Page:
Fact Sheets

Coping Skills for Care Partners

A diagnosis of Parkinson’s disease (PD) is a life-changing experience not only for the person with PD, but also for the spouse, child, other family member or friend who becomes the person’s primary care partner. Care partners take on many different responsibilities — from accompanying a loved one on doctors visits and grocery shopping to more demanding ones like providing physical care. At the same time, you may be working, raising children, caring for grandchildren or coping with your own health or personal issues.

Because PD progresses slowly, the care partner’s role can last for decades. This journey can bring rewards, but it can also bring difficult times. It is important for every care partner to remember that taking care of oneself is not the same as being selfish. By renewing your own energy and staying healthy, you can better support your loved one who lives with PD.

Health of the Care Partner

As a care partner, you are likely focused on your loved one. Yet research shows that care partners in general, not just those who care for loved ones with PD, face risks to their own physical and emotional health. This elevated risk can show up in a higher-than-average incidence of heart disease, high blood pressure and visits to the emergency room. Care partners have been shown to experience decreased immunity and sleep deprivation. Lack of sleep can lead to irritability and frustration. In addition, care partners experience higher-than-average rates of depression, anxiety and grief.

Practicing the Art of Self-Compassion

With all that care partners do for their loved ones, it is still easy to be self critical and feel guilty for not doing more. Try to treat yourself with the same kindness you would extend to a friend who had a problem. Self-compassion is not an act of self-pity or self-indulgence. It will prevent burnout and will allow you to move forward with the things you need to do every day. Accept your own humanity. Give yourself a pat on the back for doing the best you can.

A Toolbox for Self-Care

Here are some tools for practicing self-compassion to help you maintain your physical and emotional health.

Identify Stress Triggers. A first step in self-care is identifying and acknowledging what causes your stress. Irritability, for example, may be triggered by certain situations, like having three things to do at once or having trouble getting your loved one out the door on time.

Acknowledge your right to feel emotionally off-balance. Recognize the hidden grief component of your anger, anxiety, guilt and depression. Expect adaptation to, but not resolution of, your grief. Accept it and seek out someone who understands it.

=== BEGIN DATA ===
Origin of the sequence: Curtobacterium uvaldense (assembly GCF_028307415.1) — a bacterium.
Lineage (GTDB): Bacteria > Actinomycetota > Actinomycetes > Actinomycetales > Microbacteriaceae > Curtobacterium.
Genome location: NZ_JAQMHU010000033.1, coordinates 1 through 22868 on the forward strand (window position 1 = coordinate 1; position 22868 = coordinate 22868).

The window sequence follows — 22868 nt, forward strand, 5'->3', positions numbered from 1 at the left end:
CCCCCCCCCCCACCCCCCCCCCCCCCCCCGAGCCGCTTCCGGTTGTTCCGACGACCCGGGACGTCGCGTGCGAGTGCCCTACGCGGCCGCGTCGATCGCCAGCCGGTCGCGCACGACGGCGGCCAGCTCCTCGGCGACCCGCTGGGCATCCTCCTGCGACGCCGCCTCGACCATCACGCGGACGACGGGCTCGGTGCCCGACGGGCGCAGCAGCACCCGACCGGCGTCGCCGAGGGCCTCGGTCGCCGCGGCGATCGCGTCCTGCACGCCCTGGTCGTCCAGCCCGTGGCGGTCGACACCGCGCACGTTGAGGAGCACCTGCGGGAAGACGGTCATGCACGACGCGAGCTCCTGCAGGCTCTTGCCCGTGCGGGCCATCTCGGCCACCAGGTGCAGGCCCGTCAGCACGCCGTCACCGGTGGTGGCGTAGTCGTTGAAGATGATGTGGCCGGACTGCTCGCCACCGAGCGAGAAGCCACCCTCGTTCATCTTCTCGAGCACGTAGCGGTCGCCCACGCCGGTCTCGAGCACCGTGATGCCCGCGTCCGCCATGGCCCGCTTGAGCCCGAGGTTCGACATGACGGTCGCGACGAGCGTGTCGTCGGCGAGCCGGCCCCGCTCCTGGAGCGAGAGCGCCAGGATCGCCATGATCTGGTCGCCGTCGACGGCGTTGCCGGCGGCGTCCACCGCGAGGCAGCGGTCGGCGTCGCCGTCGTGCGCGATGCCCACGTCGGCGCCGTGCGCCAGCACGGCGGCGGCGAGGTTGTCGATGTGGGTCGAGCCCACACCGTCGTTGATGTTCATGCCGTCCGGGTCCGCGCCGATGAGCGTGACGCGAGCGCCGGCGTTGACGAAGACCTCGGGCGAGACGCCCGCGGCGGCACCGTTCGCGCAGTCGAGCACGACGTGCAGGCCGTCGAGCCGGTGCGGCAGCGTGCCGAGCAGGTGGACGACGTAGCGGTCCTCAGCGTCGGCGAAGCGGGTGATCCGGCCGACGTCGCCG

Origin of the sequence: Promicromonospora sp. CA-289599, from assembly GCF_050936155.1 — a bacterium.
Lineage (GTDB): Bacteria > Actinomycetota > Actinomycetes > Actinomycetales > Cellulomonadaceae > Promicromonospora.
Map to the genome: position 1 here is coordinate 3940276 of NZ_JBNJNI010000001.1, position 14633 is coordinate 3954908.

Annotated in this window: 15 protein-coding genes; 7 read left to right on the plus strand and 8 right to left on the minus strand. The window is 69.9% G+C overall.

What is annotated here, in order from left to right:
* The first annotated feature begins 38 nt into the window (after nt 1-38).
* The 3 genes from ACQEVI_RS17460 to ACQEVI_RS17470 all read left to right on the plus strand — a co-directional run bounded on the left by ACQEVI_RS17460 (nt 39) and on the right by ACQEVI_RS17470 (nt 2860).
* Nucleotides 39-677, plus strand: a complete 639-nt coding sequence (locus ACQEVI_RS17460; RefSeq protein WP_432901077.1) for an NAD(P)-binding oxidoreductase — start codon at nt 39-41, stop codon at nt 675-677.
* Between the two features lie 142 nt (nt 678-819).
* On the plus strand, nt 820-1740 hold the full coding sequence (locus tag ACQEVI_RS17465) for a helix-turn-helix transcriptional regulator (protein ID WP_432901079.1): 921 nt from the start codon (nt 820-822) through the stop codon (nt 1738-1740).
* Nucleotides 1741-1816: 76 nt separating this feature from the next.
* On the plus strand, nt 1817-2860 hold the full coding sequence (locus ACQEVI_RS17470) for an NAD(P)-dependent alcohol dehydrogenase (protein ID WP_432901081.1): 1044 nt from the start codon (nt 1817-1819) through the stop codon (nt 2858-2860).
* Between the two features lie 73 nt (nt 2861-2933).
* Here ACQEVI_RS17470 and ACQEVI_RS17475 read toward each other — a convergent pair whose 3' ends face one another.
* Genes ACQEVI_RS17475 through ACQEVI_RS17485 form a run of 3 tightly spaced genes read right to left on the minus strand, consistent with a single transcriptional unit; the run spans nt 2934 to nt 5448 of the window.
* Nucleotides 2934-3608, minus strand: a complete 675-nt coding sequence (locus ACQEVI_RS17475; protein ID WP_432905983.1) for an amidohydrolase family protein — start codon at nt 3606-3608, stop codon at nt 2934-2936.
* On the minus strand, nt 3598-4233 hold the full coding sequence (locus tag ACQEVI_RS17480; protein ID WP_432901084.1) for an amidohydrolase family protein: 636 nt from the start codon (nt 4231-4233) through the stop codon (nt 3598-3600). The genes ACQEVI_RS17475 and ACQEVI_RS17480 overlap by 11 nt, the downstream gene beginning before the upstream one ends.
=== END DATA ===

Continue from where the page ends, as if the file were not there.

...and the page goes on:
Determine your limits. What is your comfort level providing care? Some people determine they can provide care at home as long as others in the family can manage the disruptions. Everyone has limits. What are yours?

Build in regular breaks from caregiving and make them a priority. You cannot be a good caregiver to someone else if you do not take care of yourself.

Delegate. You may feel that you don't want to burden others, but in fact most people are willing to help if asked — they just need direction. Families, friends and caregiver support groups provide a network of people who can help.

Often, in the rush of errands and medication schedules, quality time gets pushed to the bottom of the to-do list. Try prioritizing your list of caring responsibilities. Take on the most important ones yourself and try to find someone else — paid or unpaid — to help out with the less important ones.

Focus on the Positive. This may sound unrealistic in the midst of a difficult situation. However, we all harbor some degree of optimism and there are proven techniques for nurturing it.

Seek out joy in your relationship with the person with Parkinson’s. Your hands-on duties, such as bathing and dressing your loved one, might feel like work, but these tasks bring you together. Add some fun to your hands-on care: sing songs, tell jokes, share goals and dreams.

Develop a habit of participating in activities together outside of care tasks. Shared time as husband-wife, mother-daughter, siblings or other relationship — rather than as caregiver and care recipient — allows you to enjoy each other and build happy memories.

Treat Yourself With Care

Treating yourself with care is not a luxury, but a necessity. It helps us rediscover the purpose and meaning in our lives. Doing the things that bring us pleasure — whether they are small rituals like enjoying a morning cup of coffee, following an exercise routine, practicing meditation or simply spending time with positive friends — replenishes reserves of love, improves our health and adds depth to our experience of caring for a loved one.

For more information, read or order Caring and Coping, a comprehensive guide for caregivers of people with Parkinson’s at any stage at Parkinson.org/Books or by calling the Parkinson’s Foundation Helpline at 1-800-4PD-INFO (473-4636).

You can also watch Parkinson’s Foundation Caregiver Summit educational sessions at Parkinson.org/Library.

Printing made possible with a sponsorship from Kyowa Kirin.

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